Think of my poor work colleague. My positive attitude really annoyed her and spoiled her day.That was far from my intention but she was clearly seeking the solace of those people she felt an affinity with: people she could complain with and then empathise with.

The answer then is to spend time with those you love and enjoy the company of good people. Enjoy your own company too- after all, you are good company.And if you can shed off any burdens which weigh life down, then it can’t do any harm.

It’s fine to go for your dreams but give people respect while you are doing it. Believe you can do it, whatever it is, and then you will, but also be aware that if you don’t, it’s no big deal. Next time you’ll nail it.

 

Beasts of no Nation: a novel about a boy and a gun

Uzodinma Iweala’s novel Beasts of no Nation is a brutal story about a boy who is forced to become a soldier. I read it in an hour and it has real impact. It’s written in the present continuous tense, which  gives it a sense of immediacy and the voice of the character is omnipresent, youthful and naive,. His language is idiosyncratic and optimistic, despite being faced with a horrific and life-changing experience.

Agu, the narrator, is a bright boy and a promising scholar with an ambition to become a ‘big man,’ a doctor or an engineer; then civil war breaks out and his family is dissipated and he is taken to become a soldier.We are never told in which country the story takes place: the fact that it is in an unnamed part of West Africa hints at the ubiquitous prevalence of child soldiers.

The author Uzodinma Iweala is a Harvard graduate who has worked with the rehabilitation of  Nigerian child soldiers, and his story is expertly written from the boy’s viewpoint, a simple story which focuses on each moment Agu experiences, using language which graphically but simply describes incidents, emotions and reactions.

At times there is an almost comic- book style to Agu’s speech, emphasising his lost childhood, in phrases like ‘War is coming and you are seeing airplane and hearing GBWEM GBWEM’  and ‘I am liking sound of knife chopping KPWUDA KPWUDA on her head.’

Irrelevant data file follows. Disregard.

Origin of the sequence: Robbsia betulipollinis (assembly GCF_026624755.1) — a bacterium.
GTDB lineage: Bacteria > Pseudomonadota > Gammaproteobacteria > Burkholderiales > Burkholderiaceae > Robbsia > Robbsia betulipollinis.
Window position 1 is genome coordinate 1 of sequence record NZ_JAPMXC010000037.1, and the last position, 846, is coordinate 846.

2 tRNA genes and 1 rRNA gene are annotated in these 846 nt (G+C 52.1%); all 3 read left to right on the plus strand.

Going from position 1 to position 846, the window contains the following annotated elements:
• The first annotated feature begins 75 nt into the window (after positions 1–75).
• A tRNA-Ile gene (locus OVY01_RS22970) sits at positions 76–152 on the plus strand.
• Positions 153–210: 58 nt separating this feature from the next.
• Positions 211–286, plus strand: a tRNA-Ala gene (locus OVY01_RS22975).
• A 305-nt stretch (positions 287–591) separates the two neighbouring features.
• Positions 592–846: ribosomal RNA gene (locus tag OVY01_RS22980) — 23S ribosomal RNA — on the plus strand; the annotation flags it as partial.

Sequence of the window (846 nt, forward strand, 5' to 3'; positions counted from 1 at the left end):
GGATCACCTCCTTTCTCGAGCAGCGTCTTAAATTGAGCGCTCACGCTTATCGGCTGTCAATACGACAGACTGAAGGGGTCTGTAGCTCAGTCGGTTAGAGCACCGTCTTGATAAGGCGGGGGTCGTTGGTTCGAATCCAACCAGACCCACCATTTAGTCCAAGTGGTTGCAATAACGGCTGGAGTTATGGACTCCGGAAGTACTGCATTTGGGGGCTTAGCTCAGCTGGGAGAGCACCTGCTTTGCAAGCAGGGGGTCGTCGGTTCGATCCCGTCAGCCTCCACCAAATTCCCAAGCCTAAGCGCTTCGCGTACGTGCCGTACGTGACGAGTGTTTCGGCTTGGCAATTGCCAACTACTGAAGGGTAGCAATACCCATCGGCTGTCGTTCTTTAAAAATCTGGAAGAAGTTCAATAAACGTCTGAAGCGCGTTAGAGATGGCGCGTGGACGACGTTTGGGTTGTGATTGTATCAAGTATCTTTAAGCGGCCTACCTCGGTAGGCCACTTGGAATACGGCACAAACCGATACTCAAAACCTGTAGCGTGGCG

The novel bursts with realistic characters: the tragic Strika who first finds Agu and becomes his friend; the ‘Leftenant’ who comes to a bad end in a brothel, the wild Rambo and the callous Commandant who abuses Agu and terrifies him.

‘Agu, I am not bad man, he is saying softly and putting hand on my back.’

Agu is offered  the simple choice of death or life as a soldier: he joins the rebel troops and he is given a knife. We are with him as he marches, as he is given ‘gun juice’ which takes away the terror of killing. We experience his wretchedness, his efforts to survive, his omnipresent fear, loneliness, hunger and the contrasting pride and degradation of being a guerilla soldier.Throughout, Agu provides us with his own philosophy as he is forced to murder, rape and question his own humanity, and we see the pointless repetition of sacrifice, starvation and slaughter through his eyes.

Using flashbacks, Agu contrasts his life as a soldier with the happiness of his former life, remembering his hopes for a future to become a man of importance, and recalling the tragic loss of his natural  lifestyle where feasting and warrior dancing was a part of his family experience.  He tells of how he often played with makeshift guns with friends, a sharply ironic image against his premature coming of age as a soldier.

The story ends with Agu and the rest of his dishevelled soldier band walking home. Agu is found by missionaries where he is supported towards recovery, and helped to become physically  stronger. He is encouraged to talk about his feelings and his experiences as a soldier but he is a changed boy, still  ambitious to become a respected professional and to regain self esteem but he is damaged, haunted by nightmare scenes of war, and he is changed, with a bitter lack of faith in the Bible which had once been  his comfort.

Last year, a feature film adaptation of Beasts of no Nation was released, starring  Abraham Attah and Idris Elba.The book is a story of survival and hope but,.mostly, it is a horror story of fractured childhood and a travesty of human rights. It screams out to be read.

 

Last chance to see Krapp…

It’s not often Beckett comes to Devon.